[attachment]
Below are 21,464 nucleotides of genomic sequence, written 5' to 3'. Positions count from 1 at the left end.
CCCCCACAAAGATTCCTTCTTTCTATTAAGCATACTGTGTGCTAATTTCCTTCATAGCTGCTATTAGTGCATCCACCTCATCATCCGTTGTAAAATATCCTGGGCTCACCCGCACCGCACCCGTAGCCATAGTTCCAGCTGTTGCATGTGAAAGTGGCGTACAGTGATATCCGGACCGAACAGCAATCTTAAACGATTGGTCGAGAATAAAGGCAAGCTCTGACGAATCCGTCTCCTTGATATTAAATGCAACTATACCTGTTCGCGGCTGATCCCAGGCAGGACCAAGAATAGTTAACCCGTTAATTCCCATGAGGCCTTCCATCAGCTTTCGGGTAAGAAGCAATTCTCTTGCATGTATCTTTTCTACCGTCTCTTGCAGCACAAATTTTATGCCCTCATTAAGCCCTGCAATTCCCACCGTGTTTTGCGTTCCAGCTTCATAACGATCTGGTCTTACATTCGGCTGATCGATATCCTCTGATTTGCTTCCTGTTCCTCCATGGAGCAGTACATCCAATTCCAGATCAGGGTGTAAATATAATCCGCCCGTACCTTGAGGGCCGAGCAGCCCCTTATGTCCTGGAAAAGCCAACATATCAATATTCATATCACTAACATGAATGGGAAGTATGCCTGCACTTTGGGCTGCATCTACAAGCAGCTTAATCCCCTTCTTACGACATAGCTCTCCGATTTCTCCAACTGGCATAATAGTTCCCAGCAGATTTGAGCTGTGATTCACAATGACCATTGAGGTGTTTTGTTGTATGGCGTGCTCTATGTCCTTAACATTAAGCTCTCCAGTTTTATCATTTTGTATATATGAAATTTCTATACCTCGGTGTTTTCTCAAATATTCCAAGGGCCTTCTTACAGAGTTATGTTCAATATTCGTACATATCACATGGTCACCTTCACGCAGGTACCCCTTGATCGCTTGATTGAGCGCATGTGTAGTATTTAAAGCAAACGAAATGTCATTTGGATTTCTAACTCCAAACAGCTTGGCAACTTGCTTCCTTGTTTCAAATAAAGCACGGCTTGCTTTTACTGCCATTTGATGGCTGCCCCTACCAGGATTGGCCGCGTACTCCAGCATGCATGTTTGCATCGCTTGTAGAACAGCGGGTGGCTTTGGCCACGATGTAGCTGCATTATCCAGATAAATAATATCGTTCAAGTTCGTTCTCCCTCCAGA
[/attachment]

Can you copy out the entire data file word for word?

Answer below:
Below are 21,464 nucleotides of genomic sequence, written 5' to 3'. Positions count from 1 at the left end.
CCCCCACAAAGATTCCTTCTTTCTATTAAGCATACTGTGTGCTAATTTCCTTCATAGCTGCTATTAGTGCATCCACCTCATCATCCGTTGTAAAATATCCTGGGCTCACCCGCACCGCACCCGTAGCCATAGTTCCAGCTGTTGCATGTGAAAGTGGCGTACAGTGATATCCGGACCGAACAGCAATCTTAAACGATTGGTCGAGAATAAAGGCAAGCTCTGACGAATCCGTCTCCTTGATATTAAATGCAACTATACCTGTTCGCGGCTGATCCCAGGCAGGACCAAGAATAGTTAACCCGTTAATTCCCATGAGGCCTTCCATCAGCTTTCGGGTAAGAAGCAATTCTCTTGCATGTATCTTTTCTACCGTCTCTTGCAGCACAAATTTTATGCCCTCATTAAGCCCTGCAATTCCCACCGTGTTTTGCGTTCCAGCTTCATAACGATCTGGTCTTACATTCGGCTGATCGATATCCTCTGATTTGCTTCCTGTTCCTCCATGGAGCAGTACATCCAATTCCAGATCAGGGTGTAAATATAATCCGCCCGTACCTTGAGGGCCGAGCAGCCCCTTATGTCCTGGAAAAGCCAACATATCAATATTCATATCACTAACATGAATGGGAAGTATGCCTGCACTTTGGGCTGCATCTACAAGCAGCTTAATCCCCTTCTTACGACATAGCTCTCCGATTTCTCCAACTGGCATAATAGTTCCCAGCAGATTTGAGCTGTGATTCACAATGACCATTGAGGTGTTTTGTTGTATGGCGTGCTCTATGTCCTTAACATTAAGCTCTCCAGTTTTATCATTTTGTATATATGAAATTTCTATACCTCGGTGTTTTCTCAAATATTCCAAGGGCCTTCTTACAGAGTTATGTTCAATATTCGTACATATCACATGGTCACCTTCACGCAGGTACCCCTTGATCGCTTGATTGAGCGCATGTGTAGTATTTAAAGCAAACGAAATGTCATTTGGATTTCTAACTCCAAACAGCTTGGCAACTTGCTTCCTTGTTTCAAATAAAGCACGGCTTGCTTTTACTGCCATTTGATGGCTGCCCCTACCAGGATTGGCCGCGTACTCCAGCATGCATGTTTGCATCGCTTGTAGAACAGCGGGTGGCTTTGGCCACGATGTAGCTGCATTATCCAGATAAATAATATCGTTCAAGTTCGTTCTCCCTCCAGA